My Lords, exploration for shale gas has only recently commenced in the UK and no commercial production has yet been proven. In a recent study for DECC, the British Geological Survey estimated that there could be worthwhile shale gas resources in the UK. However, on current knowledge, it is not possible to estimate the recoverable reserves and therefore it is too early to assess how shale gas in the UK might impact our energy policy.
That is a very topical question. We hope that fracking—I use the word, which you might think has come from “Call My Bluff”, advisedly—is about to start in Blackpool. We should have the results of that this week. It is being observed. Once we have the results, we will have further study and a greater awareness of what is potentially there.
My Lords, is the Minister satisfied that fracking is environmentally safe? It has been suggested in parts of the United States that it can cause water pollution. Is my noble friend happy that that is not the case, certainly for the immediate Blackpool operation?
I have just been asked by those on my own Benches what fracking is, so I will further the “Call My Bluff” scheme, if I may. It is hydraulic fracturing—sending in water and chemicals to discover whether there is shale gas there. My noble friend’s question refers to whether the water comes out polluted. It is therefore very important that the Environment Agency is on hand to establish whether it does.
My Lords, it is abundant and cheap in America, where a great amount of it has been found—three times the supply, in fact. However, we have different problems here in the UK. We have a high population density and are unsure of the reserves. There are all the planning issues that go with high population density. Therefore, it will not necessarily at this point mean a huge surge in the gas supply in this country. However, the point that my noble friend makes about taxation and the carbon floor price will be taken into account with this technology.
My Lords, the noble Lord, Lord Teverson, rightly mentioned water pollution. Is one of the problems of exploiting shale gas in a country such as ours not that it requires huge quantities of water? When we are likely to face water shortages in the near future, would that not seem to be rather an unwise thing to do? Is it not clear that the biggest consequence of shale gas will be the exploitation of the enormous American supplies, which are already having an impact on the global gas price?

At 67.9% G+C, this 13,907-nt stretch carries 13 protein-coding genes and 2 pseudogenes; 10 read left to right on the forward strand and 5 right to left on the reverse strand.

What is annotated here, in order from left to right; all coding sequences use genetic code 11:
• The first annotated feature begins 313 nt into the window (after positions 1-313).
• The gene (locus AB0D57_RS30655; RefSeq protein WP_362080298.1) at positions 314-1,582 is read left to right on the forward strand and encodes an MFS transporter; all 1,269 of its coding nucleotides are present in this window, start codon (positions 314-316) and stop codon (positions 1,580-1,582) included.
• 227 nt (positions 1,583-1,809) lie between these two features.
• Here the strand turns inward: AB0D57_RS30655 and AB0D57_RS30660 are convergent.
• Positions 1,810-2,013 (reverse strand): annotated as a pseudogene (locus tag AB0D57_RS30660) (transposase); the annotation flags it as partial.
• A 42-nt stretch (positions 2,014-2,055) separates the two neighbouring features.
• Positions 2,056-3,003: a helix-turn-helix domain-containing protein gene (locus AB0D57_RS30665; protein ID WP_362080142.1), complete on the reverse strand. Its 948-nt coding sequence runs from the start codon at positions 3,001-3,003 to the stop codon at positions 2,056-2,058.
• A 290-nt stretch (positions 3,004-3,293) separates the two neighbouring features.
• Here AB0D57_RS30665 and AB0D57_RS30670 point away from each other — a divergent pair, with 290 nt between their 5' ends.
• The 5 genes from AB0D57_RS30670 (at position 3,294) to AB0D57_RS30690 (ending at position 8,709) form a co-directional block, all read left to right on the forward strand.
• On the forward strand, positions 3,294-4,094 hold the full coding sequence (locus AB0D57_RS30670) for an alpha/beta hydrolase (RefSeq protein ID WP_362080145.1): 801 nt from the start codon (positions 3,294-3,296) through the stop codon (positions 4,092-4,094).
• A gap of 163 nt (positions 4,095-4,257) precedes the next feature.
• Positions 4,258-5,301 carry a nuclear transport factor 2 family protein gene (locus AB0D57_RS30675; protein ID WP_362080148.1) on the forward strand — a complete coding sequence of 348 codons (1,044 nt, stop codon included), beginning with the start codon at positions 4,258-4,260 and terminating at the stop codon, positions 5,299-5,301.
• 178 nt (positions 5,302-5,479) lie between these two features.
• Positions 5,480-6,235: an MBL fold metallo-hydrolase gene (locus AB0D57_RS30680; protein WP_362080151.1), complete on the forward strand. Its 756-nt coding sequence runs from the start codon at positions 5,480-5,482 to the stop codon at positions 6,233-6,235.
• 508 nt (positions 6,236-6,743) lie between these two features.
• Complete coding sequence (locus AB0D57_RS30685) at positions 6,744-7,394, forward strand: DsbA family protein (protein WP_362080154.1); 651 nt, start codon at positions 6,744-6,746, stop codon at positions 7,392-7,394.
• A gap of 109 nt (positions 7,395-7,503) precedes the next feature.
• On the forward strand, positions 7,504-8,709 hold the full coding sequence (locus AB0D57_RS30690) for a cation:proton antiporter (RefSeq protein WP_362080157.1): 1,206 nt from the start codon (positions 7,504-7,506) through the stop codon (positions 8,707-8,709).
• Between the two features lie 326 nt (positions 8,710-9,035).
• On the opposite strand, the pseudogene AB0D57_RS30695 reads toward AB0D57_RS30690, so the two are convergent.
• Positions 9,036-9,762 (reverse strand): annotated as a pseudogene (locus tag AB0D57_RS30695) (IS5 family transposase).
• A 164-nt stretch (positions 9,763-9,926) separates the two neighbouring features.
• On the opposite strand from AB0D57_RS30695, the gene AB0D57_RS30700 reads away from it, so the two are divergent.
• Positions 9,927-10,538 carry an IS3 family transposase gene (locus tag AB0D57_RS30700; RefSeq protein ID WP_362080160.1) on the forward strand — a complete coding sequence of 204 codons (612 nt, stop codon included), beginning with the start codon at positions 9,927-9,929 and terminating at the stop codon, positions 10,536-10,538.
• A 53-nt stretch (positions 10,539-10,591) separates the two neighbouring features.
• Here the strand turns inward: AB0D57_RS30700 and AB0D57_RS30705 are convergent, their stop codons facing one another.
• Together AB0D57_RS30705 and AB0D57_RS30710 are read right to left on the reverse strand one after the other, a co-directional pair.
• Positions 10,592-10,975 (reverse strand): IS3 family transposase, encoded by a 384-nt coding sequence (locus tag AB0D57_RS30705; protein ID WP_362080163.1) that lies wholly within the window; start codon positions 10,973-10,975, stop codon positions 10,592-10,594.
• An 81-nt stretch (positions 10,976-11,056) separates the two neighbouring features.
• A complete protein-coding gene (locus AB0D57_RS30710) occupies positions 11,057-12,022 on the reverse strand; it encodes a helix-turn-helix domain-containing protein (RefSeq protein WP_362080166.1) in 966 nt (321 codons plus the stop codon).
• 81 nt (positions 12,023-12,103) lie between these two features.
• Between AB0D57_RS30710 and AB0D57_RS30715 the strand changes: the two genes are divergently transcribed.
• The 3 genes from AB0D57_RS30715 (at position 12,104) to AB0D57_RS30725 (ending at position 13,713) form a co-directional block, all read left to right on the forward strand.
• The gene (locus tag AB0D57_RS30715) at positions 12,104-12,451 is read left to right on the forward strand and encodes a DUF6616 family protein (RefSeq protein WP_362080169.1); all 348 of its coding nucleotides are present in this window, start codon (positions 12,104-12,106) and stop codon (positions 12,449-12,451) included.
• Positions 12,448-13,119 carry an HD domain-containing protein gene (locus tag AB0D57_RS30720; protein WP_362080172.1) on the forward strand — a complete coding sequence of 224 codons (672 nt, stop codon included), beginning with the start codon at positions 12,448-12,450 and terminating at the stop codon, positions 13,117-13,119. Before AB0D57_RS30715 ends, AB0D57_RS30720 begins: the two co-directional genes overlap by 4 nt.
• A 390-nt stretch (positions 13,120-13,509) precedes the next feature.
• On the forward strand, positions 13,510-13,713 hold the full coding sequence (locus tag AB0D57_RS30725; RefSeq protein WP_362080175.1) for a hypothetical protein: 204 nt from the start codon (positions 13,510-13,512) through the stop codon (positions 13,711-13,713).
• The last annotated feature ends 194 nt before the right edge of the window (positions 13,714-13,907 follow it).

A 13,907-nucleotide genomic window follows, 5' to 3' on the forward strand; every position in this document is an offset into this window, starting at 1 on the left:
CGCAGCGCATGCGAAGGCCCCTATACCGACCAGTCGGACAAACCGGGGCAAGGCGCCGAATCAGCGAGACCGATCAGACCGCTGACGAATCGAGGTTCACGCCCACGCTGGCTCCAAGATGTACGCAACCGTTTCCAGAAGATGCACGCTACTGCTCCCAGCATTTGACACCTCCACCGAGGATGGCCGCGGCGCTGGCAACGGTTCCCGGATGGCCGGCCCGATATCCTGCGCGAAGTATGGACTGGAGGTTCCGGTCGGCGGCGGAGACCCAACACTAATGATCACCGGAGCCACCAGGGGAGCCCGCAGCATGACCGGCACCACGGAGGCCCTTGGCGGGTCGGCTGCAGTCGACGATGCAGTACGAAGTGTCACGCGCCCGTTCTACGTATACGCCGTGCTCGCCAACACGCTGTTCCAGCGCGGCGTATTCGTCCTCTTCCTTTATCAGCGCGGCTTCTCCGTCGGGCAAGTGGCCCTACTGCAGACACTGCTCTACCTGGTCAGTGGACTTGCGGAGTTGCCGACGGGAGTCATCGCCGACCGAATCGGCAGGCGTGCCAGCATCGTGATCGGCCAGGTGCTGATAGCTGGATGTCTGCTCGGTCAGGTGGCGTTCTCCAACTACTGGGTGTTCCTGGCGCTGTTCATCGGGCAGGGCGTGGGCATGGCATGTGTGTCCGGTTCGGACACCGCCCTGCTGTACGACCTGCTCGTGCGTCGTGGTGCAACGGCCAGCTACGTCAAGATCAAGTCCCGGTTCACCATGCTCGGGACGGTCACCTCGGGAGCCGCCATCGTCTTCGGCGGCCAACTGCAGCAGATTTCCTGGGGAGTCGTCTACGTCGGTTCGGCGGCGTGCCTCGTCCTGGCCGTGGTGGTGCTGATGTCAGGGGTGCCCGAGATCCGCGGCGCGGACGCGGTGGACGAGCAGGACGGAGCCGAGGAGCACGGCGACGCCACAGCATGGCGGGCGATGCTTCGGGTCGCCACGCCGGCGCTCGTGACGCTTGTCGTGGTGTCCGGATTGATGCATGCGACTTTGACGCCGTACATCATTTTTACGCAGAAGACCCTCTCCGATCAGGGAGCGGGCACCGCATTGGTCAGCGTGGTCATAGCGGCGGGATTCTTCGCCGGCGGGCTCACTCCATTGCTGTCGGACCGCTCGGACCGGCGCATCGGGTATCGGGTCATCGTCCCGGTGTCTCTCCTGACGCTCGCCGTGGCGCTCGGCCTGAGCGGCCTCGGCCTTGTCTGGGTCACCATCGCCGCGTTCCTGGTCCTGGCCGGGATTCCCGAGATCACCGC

My noble friend makes a point about the competition that American shale gas has brought to the gas supply. That is very valuable to us now that we are net importers of gas. We hope that it will compress the price of gas. As to water, it has been pointed out that we are an island and there is a lot of water around us. I do not think we will end up with a huge water shortage, provided that we use the right water.
My Lords, they are largely in the area around Blackpool. I understand that there will be some investigation in Southport and on that coastline. I am not a geologist but it presumably links in some form to Morecambe Bay. That is largely the area that is being investigated.
I know the Minister is aware that there are concerns, as we have already heard, that there might be risks associated with obtaining shale gas. Why then have the Government not waited for the Select Committee in the other place to report fully on the inquiry that it is undertaking at present, or for the report from the US Environmental Protection Agency on the risk to humans and the environment? That information would have been very helpful to the Government before proceeding. To reassure people who have those concerns, what evidence does the Minister have that it is safe to proceed?
We have evidence in the United States, as has been referenced. This has been going on for some time, so it is a proven technology. As I mentioned, the Environment Agency is on site to ensure that the process is taking place properly, so I am very comfortable with that. This is not a new technology. We have been using the fracking process in gas development for a very long time, so we have the safeguards in place.
Does the Minister agree that some of the difficulties with shale gas exploitation in North America and elsewhere have arisen because of an unsatisfactory regulatory regime or through regimes being put into place too late? Is he satisfied that the existing regulatory regime that would cover shale gas exploitation in this country is adequate and derives full benefit from the experience of shale gas exploitation elsewhere?
The noble Lord is a great expert in this field. However, we have been exploring gas in this country for many years and have a very long knowledge of it. We have extremely sound regulation, but that does not mean that we are complacent about it. We have a very sound industry structure that has stood the test of time, and a great deal of knowledge.